Let’s go and look at the privacy policy. After all those people at furl have our privacy as a top priority. Guess why?
And we don’t need to look very far to understand the true nature of the service:

Who is collecting my information?

Furl usually collects the requested information. However, Furl has chosen select partners in order to provide certain services. In order to use certain services on the Site, it may be necessary to enter information that then goes to our partner and is not kept by Furl.

We contract with Coremetrics, a service partner, to provide us with a data collection and reporting service for our Site. If you access the Site, Coremetrics may collect information about you on our behalf. For further information, including how to opt out of such data gathering, please see: http://www.coremetrics.com/info_eluminate2.html.

In other words: We don’t gather data, we let Coremetrics do it for us. And guess who is Coremetrics:

The company’s flagship product, Coremetrics Online Analytics 2004, is the industry’s only online marketing analytics platform that captures and stores all customer and visitor clickstream activity to build LIVE (Lifetime Individual Visitor Experience) profiles that serve as the foundation for all successful e-business initiatives. Through a patent-pending browser-based data collection technology, the Coremetrics Online Analytics 2004 Data Warehouse gathers and stores behavioral information directly from the visitor’s browser and records interactions in real-time to build LIVE Profiles.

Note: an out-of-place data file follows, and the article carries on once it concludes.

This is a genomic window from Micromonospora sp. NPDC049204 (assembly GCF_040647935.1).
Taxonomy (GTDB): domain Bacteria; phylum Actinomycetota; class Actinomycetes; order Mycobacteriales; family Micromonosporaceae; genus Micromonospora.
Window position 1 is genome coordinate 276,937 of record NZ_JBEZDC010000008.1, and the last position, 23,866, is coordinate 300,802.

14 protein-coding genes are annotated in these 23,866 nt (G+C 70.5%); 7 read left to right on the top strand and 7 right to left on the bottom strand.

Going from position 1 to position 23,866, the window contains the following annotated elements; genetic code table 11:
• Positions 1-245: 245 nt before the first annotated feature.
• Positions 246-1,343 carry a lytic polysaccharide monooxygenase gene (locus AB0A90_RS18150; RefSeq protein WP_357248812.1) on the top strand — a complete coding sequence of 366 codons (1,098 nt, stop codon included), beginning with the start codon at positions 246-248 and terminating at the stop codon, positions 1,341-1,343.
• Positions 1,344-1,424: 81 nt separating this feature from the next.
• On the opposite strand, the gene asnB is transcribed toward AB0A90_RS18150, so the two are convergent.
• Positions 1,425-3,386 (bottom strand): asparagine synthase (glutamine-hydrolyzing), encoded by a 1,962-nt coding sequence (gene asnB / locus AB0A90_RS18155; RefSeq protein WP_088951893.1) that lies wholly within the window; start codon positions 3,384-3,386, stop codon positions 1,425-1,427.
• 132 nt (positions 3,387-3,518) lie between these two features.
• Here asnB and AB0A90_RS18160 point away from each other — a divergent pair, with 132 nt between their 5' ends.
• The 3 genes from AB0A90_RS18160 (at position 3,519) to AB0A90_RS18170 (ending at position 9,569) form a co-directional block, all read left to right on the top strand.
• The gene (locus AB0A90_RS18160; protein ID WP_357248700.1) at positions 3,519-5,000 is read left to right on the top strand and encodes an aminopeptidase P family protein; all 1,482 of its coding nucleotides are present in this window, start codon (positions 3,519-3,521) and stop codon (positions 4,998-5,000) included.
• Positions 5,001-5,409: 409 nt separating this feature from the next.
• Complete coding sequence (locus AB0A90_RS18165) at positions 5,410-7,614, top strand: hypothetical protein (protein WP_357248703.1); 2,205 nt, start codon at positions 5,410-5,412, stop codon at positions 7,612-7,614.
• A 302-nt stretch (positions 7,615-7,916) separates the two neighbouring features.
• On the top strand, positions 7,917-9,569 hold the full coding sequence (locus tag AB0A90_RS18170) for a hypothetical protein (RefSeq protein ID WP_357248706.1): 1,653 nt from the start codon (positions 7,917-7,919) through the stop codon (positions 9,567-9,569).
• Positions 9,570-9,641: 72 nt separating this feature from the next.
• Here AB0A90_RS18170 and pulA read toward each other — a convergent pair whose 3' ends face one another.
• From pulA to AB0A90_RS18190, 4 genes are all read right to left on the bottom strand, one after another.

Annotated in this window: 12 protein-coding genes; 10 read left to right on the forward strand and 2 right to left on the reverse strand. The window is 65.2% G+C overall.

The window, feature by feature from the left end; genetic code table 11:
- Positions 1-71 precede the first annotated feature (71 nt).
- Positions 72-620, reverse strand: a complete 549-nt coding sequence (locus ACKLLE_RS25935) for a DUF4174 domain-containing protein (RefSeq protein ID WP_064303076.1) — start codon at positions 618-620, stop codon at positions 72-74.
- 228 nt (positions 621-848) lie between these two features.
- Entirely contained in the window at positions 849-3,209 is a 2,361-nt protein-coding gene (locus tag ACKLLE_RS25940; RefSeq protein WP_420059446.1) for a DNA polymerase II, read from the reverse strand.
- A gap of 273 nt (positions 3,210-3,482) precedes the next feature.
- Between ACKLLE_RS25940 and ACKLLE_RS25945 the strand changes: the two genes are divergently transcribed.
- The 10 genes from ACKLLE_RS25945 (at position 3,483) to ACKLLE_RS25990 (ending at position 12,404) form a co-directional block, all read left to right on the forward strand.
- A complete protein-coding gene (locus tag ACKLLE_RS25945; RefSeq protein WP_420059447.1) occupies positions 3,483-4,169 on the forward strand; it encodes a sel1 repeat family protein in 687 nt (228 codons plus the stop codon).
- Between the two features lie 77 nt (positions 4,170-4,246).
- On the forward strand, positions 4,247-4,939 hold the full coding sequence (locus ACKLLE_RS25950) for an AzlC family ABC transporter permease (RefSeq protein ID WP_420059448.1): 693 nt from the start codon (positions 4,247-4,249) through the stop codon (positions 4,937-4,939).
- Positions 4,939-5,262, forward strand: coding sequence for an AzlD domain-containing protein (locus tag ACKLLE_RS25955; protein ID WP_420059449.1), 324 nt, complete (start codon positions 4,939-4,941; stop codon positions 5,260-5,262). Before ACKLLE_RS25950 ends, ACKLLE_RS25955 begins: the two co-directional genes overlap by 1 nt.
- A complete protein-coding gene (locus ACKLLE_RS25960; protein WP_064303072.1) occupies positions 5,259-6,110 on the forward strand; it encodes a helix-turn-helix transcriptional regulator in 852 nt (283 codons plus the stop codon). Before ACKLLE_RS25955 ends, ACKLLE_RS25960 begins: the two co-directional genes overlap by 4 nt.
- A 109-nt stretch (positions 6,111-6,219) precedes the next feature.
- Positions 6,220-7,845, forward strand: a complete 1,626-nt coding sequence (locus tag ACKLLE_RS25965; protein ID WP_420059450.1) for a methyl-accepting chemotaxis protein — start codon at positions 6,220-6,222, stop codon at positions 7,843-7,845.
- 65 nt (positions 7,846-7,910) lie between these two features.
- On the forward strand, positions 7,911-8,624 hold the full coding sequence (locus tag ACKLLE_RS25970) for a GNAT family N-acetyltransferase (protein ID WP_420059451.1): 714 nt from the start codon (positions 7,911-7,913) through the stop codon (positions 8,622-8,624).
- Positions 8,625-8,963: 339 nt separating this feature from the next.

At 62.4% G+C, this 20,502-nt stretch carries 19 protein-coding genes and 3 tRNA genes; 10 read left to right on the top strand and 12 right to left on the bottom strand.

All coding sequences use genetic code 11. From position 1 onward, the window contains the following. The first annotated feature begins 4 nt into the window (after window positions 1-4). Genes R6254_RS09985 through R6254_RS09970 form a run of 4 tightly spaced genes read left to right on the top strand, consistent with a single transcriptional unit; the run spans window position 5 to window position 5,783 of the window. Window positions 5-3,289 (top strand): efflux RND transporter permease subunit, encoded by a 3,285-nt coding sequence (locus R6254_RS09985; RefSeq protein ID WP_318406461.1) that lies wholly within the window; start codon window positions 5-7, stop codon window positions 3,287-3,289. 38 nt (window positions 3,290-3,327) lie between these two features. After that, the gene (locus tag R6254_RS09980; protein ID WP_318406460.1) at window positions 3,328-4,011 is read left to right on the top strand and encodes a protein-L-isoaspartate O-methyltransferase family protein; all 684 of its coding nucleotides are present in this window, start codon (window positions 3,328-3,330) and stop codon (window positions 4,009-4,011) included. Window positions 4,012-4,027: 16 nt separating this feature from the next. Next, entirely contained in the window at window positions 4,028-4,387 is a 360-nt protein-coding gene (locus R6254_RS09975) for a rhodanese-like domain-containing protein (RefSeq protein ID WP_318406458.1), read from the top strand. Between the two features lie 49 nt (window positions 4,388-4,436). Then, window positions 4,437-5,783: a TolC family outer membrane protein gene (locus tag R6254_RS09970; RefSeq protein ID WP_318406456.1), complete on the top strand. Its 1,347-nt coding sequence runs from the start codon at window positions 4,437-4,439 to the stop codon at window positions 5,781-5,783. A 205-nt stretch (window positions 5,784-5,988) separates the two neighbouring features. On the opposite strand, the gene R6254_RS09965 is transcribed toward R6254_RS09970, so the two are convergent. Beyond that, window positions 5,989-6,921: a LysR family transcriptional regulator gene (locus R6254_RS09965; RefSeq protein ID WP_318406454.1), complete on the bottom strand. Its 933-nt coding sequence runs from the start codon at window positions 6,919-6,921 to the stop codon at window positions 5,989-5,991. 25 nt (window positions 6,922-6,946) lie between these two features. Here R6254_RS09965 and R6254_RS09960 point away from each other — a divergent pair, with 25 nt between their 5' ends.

It can hardly get worse than that.

But let’s keep on reading Furl Privacy Policy. After all our privacy is their first thought in the morning. Or so.

How does Furl use my information?

Furl’s primary goal in collecting personal information is to provide you, the user, with a customized experience on our service. This includes, or may include in the future, personalization services, interactive communications, online shopping, and many other types of services. In order to provide services free of charge, we will serve ads using content-targeting technologies, based on the content of your archived items.